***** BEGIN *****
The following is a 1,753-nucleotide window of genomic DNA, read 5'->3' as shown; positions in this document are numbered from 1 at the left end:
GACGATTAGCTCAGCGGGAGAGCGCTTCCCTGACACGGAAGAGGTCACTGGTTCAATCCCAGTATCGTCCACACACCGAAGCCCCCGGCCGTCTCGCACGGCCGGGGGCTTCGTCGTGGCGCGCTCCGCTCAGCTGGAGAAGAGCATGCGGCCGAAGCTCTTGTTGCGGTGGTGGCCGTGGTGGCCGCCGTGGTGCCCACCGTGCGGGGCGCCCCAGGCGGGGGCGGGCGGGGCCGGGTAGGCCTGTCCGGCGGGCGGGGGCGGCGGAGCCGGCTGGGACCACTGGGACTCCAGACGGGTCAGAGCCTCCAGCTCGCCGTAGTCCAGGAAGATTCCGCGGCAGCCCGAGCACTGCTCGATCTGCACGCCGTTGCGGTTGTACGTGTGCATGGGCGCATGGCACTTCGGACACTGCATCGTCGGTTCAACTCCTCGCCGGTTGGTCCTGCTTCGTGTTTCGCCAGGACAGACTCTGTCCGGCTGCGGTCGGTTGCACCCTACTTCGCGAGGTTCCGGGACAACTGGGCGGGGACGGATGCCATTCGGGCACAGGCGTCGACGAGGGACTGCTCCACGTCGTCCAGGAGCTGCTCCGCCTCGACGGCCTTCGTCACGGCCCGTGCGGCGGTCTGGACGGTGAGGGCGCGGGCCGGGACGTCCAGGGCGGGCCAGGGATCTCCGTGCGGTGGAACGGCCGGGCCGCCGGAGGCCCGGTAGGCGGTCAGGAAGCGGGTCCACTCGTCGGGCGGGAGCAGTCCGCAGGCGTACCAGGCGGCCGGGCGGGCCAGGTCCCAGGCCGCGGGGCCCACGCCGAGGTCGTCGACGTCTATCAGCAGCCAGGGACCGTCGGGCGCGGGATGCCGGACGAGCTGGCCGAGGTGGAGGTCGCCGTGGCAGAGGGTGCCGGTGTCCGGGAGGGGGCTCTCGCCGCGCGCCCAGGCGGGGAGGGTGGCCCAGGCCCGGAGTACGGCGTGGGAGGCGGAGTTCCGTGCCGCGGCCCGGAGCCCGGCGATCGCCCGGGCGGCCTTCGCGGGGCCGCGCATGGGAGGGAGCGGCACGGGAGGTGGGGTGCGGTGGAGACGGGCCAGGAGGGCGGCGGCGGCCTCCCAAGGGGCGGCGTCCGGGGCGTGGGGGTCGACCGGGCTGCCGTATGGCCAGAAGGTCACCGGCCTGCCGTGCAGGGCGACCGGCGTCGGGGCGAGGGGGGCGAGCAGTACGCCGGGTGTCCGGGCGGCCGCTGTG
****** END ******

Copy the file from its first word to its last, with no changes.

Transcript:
The following is a 1,753-nucleotide window of genomic DNA, read 5'->3' as shown; positions in this document are numbered from 1 at the left end:
GACGATTAGCTCAGCGGGAGAGCGCTTCCCTGACACGGAAGAGGTCACTGGTTCAATCCCAGTATCGTCCACACACCGAAGCCCCCGGCCGTCTCGCACGGCCGGGGGCTTCGTCGTGGCGCGCTCCGCTCAGCTGGAGAAGAGCATGCGGCCGAAGCTCTTGTTGCGGTGGTGGCCGTGGTGGCCGCCGTGGTGCCCACCGTGCGGGGCGCCCCAGGCGGGGGCGGGCGGGGCCGGGTAGGCCTGTCCGGCGGGCGGGGGCGGCGGAGCCGGCTGGGACCACTGGGACTCCAGACGGGTCAGAGCCTCCAGCTCGCCGTAGTCCAGGAAGATTCCGCGGCAGCCCGAGCACTGCTCGATCTGCACGCCGTTGCGGTTGTACGTGTGCATGGGCGCATGGCACTTCGGACACTGCATCGTCGGTTCAACTCCTCGCCGGTTGGTCCTGCTTCGTGTTTCGCCAGGACAGACTCTGTCCGGCTGCGGTCGGTTGCACCCTACTTCGCGAGGTTCCGGGACAACTGGGCGGGGACGGATGCCATTCGGGCACAGGCGTCGACGAGGGACTGCTCCACGTCGTCCAGGAGCTGCTCCGCCTCGACGGCCTTCGTCACGGCCCGTGCGGCGGTCTGGACGGTGAGGGCGCGGGCCGGGACGTCCAGGGCGGGCCAGGGATCTCCGTGCGGTGGAACGGCCGGGCCGCCGGAGGCCCGGTAGGCGGTCAGGAAGCGGGTCCACTCGTCGGGCGGGAGCAGTCCGCAGGCGTACCAGGCGGCCGGGCGGGCCAGGTCCCAGGCCGCGGGGCCCACGCCGAGGTCGTCGACGTCTATCAGCAGCCAGGGACCGTCGGGCGCGGGATGCCGGACGAGCTGGCCGAGGTGGAGGTCGCCGTGGCAGAGGGTGCCGGTGTCCGGGAGGGGGCTCTCGCCGCGCGCCCAGGCGGGGAGGGTGGCCCAGGCCCGGAGTACGGCGTGGGAGGCGGAGTTCCGTGCCGCGGCCCGGAGCCCGGCGATCGCCCGGGCGGCCTTCGCGGGGCCGCGCATGGGAGGGAGCGGCACGGGAGGTGGGGTGCGGTGGAGACGGGCCAGGAGGGCGGCGGCGGCCTCCCAAGGGGCGGCGTCCGGGGCGTGGGGGTCGACCGGGCTGCCGTATGGCCAGAAGGTCACCGGCCTGCCGTGCAGGGCGACCGGCGTCGGGGCGAGGGGGGCGAGCAGTACGCCGGGTGTCCGGGCGGCCGCTGTG